This may be a slightly controversial claim but as Youth Pastor I am a hypocrite. In an ideal and perfect world Youth Pastors shouldn’t be hypocrites but we all are. One of our mandates as Pastors is to call our congregation to a relationship with Jesus and a lifestyle that reveals a life changed by Him.

Every week at youth group I am encouraging my students to Love Jesus with everything they are and have. I believe its through a relationship with God that students can find their true identity and purpose in this life. I tell them things like be vigilant, keep focused on God, don’t get distracted by the allure and attractiveness of what the world around them glorifies but focus on Jesus. Don’t get sucked into sin because it will ensnare you, and spend time getting to know Jesus through prayer and the Bible His Word.

As much as I encourage my students to focus on God and to live lives emulating His Son Jesus Christ. I struggle.

Yesterday I talked with  our students about how technology is a means for humanists to display their lack of need for God; it’s an issue of human pride. I also talked about how technology is an object of Idolatry. I talked about how we spend so much time either playing video games, watching Netflix, spending time on social media, or playing with the next gadget that we tend to neglect our relationship with God. I talked about how we as humans spend our free time is an indicator of what we value most in life.

I shared with them a conversation I had with a close friend from Bible college. His name is Matthew Houle and he is a youth Pastor at a small Baptist church in the Ottawa Valley. I asked him how much time I should be spending watching Netflix or enjoying media for entertainment. He said something along the lines of: “However much time you spend on entertainment you should be spending more time with God” That means that if I spend an hour watching Netflix I should spend at least an hour with God. If I spend 6 hours bingeing a show on Netflix I should be spending at least 6 hours with God. WOW!

I bet when you first read that you were like wow! Is he crazy!? Who has time for that? But think about it! Why is our tendency in our free  time to vegetate and watch T.V. and play video-games instead of finding rest in God? Imagine the implications!!! Imagine a church/generation of Christians so in tune with their God and Father that they know His heart! So in tune with God that they can basically discern His will in every situation! Imagine a generation of Christians that knows their Bible so well that they are ready in every circumstance to give a reason for their faith!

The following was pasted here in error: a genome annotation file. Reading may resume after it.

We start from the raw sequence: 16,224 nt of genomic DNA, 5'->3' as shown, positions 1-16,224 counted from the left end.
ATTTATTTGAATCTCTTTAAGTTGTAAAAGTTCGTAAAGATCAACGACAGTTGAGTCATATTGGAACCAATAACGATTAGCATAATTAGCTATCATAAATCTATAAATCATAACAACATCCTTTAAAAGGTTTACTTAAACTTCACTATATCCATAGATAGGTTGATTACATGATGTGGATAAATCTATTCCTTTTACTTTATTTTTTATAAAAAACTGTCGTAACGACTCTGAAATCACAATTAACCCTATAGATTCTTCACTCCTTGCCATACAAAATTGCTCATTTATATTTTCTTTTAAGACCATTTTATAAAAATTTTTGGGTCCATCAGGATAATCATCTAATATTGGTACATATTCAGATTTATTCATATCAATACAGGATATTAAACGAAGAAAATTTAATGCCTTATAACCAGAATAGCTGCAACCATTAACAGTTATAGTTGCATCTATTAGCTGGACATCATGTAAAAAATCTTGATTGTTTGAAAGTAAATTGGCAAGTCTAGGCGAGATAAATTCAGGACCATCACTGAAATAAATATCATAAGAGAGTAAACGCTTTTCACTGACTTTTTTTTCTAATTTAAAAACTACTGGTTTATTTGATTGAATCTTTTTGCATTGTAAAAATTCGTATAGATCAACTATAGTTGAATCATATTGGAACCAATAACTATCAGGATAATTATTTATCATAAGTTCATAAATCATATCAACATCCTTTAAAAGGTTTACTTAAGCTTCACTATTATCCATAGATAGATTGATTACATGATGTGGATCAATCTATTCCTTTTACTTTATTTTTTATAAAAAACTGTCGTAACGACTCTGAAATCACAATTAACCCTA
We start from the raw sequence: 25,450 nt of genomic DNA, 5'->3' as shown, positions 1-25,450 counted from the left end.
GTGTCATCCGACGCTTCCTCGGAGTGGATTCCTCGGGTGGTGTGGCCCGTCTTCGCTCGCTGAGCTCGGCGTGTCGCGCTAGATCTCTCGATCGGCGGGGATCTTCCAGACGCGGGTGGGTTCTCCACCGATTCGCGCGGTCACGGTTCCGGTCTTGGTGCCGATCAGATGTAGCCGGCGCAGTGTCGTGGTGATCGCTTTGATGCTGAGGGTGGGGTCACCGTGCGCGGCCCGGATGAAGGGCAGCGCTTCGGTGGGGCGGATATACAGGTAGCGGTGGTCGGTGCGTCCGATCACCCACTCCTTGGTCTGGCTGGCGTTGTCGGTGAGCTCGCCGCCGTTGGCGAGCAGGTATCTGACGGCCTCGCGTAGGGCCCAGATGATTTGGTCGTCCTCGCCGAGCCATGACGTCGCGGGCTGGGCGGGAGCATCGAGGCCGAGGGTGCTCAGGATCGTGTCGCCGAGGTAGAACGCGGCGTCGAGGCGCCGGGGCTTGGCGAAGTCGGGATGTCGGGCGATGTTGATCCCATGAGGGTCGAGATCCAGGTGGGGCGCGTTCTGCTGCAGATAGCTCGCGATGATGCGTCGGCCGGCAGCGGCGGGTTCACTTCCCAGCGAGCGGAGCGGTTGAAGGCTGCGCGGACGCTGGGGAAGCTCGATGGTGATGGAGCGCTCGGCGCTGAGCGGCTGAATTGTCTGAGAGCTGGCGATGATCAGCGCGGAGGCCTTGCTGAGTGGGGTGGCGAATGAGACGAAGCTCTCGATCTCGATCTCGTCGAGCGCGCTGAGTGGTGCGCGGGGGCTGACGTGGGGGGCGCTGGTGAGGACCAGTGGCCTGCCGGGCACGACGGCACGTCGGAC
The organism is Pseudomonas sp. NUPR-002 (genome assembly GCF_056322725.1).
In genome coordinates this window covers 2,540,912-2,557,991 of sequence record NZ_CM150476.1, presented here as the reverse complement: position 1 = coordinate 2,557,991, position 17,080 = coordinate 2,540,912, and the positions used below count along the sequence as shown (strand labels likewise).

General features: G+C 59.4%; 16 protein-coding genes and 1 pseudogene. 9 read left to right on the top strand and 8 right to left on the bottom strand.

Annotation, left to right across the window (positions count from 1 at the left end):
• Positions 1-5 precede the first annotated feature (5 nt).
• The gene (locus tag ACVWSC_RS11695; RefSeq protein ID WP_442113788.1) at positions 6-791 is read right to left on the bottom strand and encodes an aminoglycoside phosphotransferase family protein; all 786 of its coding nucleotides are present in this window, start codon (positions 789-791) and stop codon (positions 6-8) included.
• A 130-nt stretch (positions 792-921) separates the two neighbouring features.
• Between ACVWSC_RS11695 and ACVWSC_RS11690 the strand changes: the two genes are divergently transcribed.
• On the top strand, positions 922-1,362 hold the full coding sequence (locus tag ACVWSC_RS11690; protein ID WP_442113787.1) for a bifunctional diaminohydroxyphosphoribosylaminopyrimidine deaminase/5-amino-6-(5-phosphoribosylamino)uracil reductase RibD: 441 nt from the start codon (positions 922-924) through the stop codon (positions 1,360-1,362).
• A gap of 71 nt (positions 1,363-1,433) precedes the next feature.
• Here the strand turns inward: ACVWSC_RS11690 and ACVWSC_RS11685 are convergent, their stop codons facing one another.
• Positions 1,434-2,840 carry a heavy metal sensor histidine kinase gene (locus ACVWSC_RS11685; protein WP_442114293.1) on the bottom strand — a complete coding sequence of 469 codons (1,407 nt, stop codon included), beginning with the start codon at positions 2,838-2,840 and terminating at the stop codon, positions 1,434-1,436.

I want to be clear: anything we do in life can be an act of worship to God but i want to challenge us to evaluate how we spend our free time. Matt’s claim may a little strong but it challenges us to spend time with our creator and I think that is important .

Also much as I desire this ability to spend my time more wisely I must confess as a mentioned before; I am a hypocrite. I have this tendency after a long hard day at work to flop on my couch and play a cool game of Stronghold Crusader or watch funny YouTube videos. I also believe as a leader I need to model the way. So how can I motivate students to grow their relationship with God when it’s so difficult for me? I don’t know… I need God and I need to continue to strive towards the goal as we all do.

2 thoughts on “Hypocrisy

  1. Dennis May

    Great word of challenge! I know I am easily distracted and it leaves my relationship with God hanging on by a thread from time to time!!

  2. Josh Wilhelm

    “anything we do in life can be an act of worship to God but i want to challenge us to evaluate how we spend our free time.”

    Yes! All of life CAN be an act of worship to God but an honest reflection reveals this is often not the case, as you have admitted. And if we aren’t worshiping God in what we are doing, does that imply we are worshiping something else? Do we use phrases like “This is my chill time” to mask the fact that we are worshiping something else and don’t want to face this fact?

    Matt is correct that the time devoted to these other interests should never our time with God, however I believe there is a real danger in both spiritualizing and privatizing our “God time” (not that both spirituality and privacy aren’t important!). What would it look with if our entries lives, private and public were “God time?” A good prayer for the day!

    Thanks for the thought-provoking article brother!

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